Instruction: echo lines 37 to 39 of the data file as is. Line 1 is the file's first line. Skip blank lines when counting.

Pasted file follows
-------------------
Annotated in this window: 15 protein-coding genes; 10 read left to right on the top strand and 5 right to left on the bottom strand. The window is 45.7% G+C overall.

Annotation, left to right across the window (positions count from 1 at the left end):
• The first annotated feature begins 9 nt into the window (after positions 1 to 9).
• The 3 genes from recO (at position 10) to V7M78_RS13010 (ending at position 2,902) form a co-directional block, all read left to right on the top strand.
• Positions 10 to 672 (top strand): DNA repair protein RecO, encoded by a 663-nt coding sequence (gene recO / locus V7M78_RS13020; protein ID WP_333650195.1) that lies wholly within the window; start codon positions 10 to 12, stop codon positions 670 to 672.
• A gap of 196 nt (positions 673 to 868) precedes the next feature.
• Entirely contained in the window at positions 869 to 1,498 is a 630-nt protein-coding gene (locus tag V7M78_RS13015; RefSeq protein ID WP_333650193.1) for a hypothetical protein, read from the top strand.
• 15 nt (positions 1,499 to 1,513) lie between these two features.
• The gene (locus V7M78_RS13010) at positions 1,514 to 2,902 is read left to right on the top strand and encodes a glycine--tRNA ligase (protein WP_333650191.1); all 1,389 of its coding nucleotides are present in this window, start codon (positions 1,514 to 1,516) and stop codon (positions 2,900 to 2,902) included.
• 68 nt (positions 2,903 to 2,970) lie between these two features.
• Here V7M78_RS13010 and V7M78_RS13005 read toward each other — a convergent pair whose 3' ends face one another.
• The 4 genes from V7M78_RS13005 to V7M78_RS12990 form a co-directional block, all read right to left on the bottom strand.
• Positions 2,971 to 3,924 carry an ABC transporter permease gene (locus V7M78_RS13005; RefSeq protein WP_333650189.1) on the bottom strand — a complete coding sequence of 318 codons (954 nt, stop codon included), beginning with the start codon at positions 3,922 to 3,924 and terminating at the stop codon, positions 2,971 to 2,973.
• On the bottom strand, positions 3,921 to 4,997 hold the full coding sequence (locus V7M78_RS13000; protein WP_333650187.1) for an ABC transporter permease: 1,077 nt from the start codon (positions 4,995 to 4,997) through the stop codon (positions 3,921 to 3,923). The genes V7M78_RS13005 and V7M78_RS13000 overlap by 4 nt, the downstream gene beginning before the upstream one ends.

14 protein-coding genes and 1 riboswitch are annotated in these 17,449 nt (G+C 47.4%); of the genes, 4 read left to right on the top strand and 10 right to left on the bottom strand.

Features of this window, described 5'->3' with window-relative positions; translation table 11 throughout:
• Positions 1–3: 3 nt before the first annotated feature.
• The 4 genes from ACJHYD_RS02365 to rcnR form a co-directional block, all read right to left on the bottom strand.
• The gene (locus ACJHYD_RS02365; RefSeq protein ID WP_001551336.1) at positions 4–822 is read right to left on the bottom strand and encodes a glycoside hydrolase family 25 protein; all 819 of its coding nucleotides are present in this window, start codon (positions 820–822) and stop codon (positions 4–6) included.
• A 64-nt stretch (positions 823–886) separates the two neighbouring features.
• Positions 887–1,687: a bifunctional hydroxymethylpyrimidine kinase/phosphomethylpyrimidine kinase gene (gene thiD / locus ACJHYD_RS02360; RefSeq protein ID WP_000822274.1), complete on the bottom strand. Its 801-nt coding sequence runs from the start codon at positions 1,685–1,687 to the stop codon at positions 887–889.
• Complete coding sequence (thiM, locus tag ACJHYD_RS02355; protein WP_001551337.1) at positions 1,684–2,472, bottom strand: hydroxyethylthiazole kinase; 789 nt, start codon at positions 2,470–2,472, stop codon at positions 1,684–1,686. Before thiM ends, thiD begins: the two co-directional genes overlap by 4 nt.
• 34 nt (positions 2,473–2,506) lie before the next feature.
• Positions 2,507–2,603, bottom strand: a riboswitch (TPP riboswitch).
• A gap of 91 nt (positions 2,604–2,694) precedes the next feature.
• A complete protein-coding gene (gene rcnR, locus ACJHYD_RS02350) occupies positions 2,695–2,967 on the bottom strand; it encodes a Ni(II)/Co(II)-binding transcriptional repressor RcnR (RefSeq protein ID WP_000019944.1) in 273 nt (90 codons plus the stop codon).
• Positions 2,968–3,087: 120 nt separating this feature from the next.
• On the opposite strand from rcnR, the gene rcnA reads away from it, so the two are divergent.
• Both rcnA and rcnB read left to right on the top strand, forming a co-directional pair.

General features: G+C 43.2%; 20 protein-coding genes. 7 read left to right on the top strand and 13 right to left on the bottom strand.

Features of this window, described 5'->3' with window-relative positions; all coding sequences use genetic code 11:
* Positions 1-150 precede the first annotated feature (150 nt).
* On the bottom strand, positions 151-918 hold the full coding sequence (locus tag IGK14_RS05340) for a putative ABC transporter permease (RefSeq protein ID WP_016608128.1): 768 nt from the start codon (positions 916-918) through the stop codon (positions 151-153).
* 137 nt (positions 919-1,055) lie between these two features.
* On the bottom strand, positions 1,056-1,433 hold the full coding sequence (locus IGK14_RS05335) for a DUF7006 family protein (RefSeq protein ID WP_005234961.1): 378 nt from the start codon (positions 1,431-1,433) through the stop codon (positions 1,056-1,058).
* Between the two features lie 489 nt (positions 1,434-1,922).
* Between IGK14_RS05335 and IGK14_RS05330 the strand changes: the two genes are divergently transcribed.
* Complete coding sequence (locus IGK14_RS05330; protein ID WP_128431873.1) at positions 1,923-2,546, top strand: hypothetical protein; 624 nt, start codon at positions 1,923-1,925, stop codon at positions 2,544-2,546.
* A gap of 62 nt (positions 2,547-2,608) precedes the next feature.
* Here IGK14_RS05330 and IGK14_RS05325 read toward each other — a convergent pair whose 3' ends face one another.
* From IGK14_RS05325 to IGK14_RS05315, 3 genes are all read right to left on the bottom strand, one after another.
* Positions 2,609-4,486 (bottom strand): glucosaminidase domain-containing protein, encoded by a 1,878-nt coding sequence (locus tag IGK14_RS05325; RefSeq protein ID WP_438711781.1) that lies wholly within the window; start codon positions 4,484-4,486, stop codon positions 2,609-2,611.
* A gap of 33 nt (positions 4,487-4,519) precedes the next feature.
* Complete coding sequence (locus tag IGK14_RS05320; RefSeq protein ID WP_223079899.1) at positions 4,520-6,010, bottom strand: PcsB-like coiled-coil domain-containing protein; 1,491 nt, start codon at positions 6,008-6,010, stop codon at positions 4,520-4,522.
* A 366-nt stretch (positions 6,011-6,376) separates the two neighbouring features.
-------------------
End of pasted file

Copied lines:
* Between IGK14_RS05335 and IGK14_RS05330 the strand changes: the two genes are divergently transcribed.
* Complete coding sequence (locus IGK14_RS05330; protein ID WP_128431873.1) at positions 1,923-2,546, top strand: hypothetical protein; 624 nt, start codon at positions 1,923-1,925, stop codon at positions 2,544-2,546.
* A gap of 62 nt (positions 2,547-2,608) precedes the next feature.